At the International Bureau of Weights and Measures near Paris, sits a bar made of 90% platinum and 10% iridium with two marks engraved very precisely into it. The bar is stored under very controlled conditions, and at 0° C the distance between the two marks represents one meter. For more than 70 years this bar served as the worldwide standard for this fundamental unit of measure in the SI system (International System of Units).
Why would so much effort go into defining a unit of length? The answer lies in part on a property that all materials possess: the coefficient of thermal expansion (CTE). The vast majority of materials increase in size as their temperature increases and decrease in size as their temperature declines. For most metallic materials this value is approximately 10 x 10-6 m/moC. For most unfilled polymers the number is approximately an order of magnitude greater or about a tenth of a thousandth of an inch per inch per °C change in temperature.
A story from the world of producing and measuring close-tolerance parts provides an illustration of the importance of this property. In the first part of this series we reviewed a part molded from unfilled PBT polyester. This part was essentially a cylinder approximately 5 in. high and closed at the end at which it was gated. It had a critical depth dimension from the bottom flange to the other end of the part of 4.941 +0.008 in. Maintaining this dimension was a challenge every time the job ran, particularly since the nominal wall thickness was 0.250 in. and the part was not dimensionally stable until 2 hr after it was molded.
This uncertainty was solved by creating the graph of the critical dimension vs. time discussed in Part 1. But this part had presented a number of challenges over the years that always had us looking over our shoulders for some unexpected calamity.
These parts went out for a machining operation and then came back to our plant for a final inspection before being shipped to our customer. One day the parts came back from the machinist and were dropped off on the dock. It was mid-January in Wisconsin and the outside temperature was typical for that time of year: 10 F (-12 C), a full 35° C below room temperature.
Since the boxes were heavy, rather than haul the parts upstairs to the QC lab the quality person took the depth micrometer down to the dock and began to perform a final inspection on this critical dimension. Upon finding the parts to be undersized, he announced this with the singular delight that only a QC person can display when delivering bad news to the production staff. When I picked up a part to verify the measurement, I noticed that it was ice cold. I advised QC to take the parts to the lab and allow them to come to room temperature before measuring them. When they did, magically, the parts were to print again.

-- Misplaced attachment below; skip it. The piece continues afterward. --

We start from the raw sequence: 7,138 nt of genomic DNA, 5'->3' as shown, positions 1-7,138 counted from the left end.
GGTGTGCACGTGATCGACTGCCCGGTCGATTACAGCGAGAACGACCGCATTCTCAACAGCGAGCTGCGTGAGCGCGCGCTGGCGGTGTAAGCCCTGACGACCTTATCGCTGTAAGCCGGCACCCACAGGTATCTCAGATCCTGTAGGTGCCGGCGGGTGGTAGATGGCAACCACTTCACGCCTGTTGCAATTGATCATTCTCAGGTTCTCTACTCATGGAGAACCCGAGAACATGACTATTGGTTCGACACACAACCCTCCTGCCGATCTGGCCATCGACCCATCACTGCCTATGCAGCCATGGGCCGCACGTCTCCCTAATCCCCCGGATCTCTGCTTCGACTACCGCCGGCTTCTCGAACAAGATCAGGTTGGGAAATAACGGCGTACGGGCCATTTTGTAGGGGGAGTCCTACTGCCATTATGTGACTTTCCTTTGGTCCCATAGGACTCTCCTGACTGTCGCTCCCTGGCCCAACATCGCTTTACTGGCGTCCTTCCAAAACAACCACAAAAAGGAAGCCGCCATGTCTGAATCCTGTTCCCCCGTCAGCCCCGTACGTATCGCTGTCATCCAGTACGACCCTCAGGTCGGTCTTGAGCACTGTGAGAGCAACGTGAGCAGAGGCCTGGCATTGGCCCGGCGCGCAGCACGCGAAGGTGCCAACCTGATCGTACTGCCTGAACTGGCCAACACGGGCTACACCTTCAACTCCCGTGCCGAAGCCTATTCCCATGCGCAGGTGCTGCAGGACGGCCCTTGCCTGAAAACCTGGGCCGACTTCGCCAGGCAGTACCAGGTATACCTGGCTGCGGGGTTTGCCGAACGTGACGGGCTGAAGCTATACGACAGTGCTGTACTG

Looking at the properties of the PBT polyester in question, the behavior was predictable. With a CTE of 0.000075 in./in.°C, multiplied by a 35° C change in temperature and a length of nearly 5 in., the parts had “moved” almost 0.013 in., or almost the entire span of the print tolerance. This illustrates the importance of measuring critical dimensions at standardized conditions.
Occasionally you may see a print that actually calls out a temperature range at which dimensions are to be checked. This reflects an awareness of the importance of CTE to the size of the part, a factor that escapes many. As with all of the other considerations we have been discussing, the larger the part the more important this becomes.
This also relates to a lesson that was learned when we first began to perform SPC at the molding machines in the early 1980s. The importance of checking and charting critical dimensions while the parts were running was one of the big messages of SPC. So it made sense to put the inspection tools right at the press, where the operator could check and input the dimensions and observe the control charts as they developed. Some of the gauges were measuring critical dimensions to the tenths of thousandths of an inch. When we would analyze the data for Cp and Cpk values, we found disappointingly low process-capability results, even though the ranges for any given set of samples taken at a particular time did not suggest that this should be the case. In addition, when the parts collected for SPC over the course of a run were reviewed by the quality people after the fact, the variation was much smaller.